My kind of people on RAGBRAI

Bridget Mexwell

Returning to reality might be difficult for Heather Burns after all the joys she's experienced during her RAGBRAI journey.

This is the sixth in a series of blogs by espnW deputy editor and native Iowan Heather Burns, who is doing the Des Moines Register's Annual Great Bike Ride Across Iowa.

My faith in the kindness of people has been renewed after five days of riding RAGBRAI. The first town we stopped in Thursday was Pella. We had some awesome Dutch pancakes and Bloody Marys at the opera house, but I digress.

When we walked back to the town square to retrieve our bikes, a man was talking over the loudspeaker about the lost and found.

"If someone lost a plastic bag of money, it has been turned in," he said.

Yep, someone turned in money. A bag of money.

Other signs that people are good -- a man and his son helped me pump up my tires. A woman let me go in front of her at the showers, because my dad was waiting so we could go to dinner. My chain fell off; a man stopped and helped me put it back on. Another woman blew a tire Thursday. A man with a Navy bike jersey pulled over, asked which tire it was and then said: "Let's see what we can do."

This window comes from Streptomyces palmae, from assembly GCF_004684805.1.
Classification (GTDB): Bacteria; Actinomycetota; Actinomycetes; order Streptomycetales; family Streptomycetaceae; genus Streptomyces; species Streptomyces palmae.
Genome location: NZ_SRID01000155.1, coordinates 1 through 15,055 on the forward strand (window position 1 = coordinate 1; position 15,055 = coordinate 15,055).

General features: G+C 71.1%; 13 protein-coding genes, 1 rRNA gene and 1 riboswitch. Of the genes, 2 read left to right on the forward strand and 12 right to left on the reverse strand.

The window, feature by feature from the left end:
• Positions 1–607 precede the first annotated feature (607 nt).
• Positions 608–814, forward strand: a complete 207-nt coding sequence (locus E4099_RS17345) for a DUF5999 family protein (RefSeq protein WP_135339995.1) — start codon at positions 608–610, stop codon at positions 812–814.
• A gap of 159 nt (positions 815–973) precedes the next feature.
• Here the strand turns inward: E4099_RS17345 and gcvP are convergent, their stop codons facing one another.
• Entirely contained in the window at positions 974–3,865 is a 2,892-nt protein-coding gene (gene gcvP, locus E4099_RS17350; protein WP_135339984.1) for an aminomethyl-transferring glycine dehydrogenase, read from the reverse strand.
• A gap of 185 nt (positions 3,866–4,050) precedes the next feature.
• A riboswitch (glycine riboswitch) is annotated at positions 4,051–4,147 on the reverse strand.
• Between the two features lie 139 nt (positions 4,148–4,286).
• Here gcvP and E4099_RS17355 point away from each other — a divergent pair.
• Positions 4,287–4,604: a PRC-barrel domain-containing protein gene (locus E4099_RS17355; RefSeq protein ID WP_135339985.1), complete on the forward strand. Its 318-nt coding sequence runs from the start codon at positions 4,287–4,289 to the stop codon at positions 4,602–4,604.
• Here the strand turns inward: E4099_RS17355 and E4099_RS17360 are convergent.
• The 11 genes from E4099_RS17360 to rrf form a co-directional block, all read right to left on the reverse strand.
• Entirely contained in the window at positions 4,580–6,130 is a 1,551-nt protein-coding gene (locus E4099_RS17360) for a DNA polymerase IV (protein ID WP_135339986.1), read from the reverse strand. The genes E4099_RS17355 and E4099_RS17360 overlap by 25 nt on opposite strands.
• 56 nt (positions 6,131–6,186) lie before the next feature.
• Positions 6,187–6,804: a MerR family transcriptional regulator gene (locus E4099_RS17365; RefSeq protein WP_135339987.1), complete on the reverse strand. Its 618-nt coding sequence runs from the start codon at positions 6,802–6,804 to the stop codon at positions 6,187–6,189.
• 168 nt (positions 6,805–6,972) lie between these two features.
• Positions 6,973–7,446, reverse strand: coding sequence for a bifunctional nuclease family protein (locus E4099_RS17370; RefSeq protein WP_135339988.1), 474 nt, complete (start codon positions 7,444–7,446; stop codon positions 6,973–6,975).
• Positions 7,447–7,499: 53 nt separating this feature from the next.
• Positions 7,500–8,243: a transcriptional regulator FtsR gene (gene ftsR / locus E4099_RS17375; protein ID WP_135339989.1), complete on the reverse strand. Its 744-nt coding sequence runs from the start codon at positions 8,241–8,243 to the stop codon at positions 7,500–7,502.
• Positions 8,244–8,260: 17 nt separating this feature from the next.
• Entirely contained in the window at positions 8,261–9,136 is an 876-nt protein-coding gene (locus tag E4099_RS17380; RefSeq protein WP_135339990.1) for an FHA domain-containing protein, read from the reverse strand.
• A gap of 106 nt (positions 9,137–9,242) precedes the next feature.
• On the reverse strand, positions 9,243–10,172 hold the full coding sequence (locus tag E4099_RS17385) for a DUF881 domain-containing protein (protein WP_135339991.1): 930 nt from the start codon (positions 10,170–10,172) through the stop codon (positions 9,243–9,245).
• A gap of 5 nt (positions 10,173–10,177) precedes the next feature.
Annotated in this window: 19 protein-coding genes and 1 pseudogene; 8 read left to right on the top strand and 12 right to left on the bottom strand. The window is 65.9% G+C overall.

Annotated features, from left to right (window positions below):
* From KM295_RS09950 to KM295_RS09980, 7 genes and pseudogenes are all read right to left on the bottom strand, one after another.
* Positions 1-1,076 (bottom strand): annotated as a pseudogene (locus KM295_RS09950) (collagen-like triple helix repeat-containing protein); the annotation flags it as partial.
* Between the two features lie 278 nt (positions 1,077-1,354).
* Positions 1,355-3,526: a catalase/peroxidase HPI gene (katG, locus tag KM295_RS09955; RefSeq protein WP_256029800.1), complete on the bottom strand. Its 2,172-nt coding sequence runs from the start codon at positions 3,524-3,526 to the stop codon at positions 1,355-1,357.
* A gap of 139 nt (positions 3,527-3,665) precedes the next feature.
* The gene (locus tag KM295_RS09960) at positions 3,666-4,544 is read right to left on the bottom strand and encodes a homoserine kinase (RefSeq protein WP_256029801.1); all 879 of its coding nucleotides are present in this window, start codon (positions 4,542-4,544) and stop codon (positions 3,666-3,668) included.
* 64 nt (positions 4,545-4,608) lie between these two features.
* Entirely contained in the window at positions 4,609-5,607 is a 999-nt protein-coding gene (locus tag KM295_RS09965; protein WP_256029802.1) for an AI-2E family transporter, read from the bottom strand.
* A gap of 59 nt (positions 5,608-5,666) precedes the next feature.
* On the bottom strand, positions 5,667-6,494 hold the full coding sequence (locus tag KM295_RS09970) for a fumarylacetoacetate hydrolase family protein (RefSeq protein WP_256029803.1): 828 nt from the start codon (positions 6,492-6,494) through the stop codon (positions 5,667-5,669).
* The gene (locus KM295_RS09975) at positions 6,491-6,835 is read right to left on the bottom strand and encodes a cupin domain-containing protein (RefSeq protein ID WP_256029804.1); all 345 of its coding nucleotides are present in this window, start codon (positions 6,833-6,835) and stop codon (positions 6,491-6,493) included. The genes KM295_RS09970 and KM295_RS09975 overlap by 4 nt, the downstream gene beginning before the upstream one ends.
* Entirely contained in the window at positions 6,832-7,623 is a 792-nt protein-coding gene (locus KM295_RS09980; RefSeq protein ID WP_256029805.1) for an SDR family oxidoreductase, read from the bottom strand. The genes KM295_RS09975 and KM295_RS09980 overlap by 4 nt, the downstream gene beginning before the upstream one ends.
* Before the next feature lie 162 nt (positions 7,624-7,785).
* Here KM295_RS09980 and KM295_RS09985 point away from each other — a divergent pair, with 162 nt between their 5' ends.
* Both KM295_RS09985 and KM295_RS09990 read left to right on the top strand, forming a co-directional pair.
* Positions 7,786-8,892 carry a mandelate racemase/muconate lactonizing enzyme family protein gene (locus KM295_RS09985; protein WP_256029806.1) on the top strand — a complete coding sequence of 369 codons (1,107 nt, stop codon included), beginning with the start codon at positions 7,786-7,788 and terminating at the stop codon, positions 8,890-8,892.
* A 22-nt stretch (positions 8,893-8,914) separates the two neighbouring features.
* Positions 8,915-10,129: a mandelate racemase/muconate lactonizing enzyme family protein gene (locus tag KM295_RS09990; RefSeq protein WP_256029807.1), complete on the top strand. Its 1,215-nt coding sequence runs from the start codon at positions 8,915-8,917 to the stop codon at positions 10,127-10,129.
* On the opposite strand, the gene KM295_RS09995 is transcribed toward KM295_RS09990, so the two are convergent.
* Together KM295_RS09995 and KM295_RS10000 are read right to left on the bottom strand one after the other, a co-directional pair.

And people hand out free food, everything from watermelon and bananas to homemade cookies.

Every town has free water and, because there are so many of us riding, we wait in line for it and no one complains. When you sign up to ride your bike across Iowa with 20,000 of your closest friends, you expect to wait.

And as you wait in line, conversations start up. People ask where you are from and how many times you have been on RAGBRAI. If you have been on the same rides, you compare notes about the best days and the worst.

After Monday, we all talked about how we weathered the thunderstorm. We are due for more, so the talk all day Thursday was what time the storms would hit. The ladies at a library where I was waiting to go to the bathroom checked the radar for us. Then they asked us how the corn looked. Crops, after all, are what makes this state run.

It will be weird to come back to reality after this. Re-entry into the real world will include toughening back up.

But for two more days and 115 more miles, I will enjoy the company of those around me who share my love for cycling and the state of Iowa.

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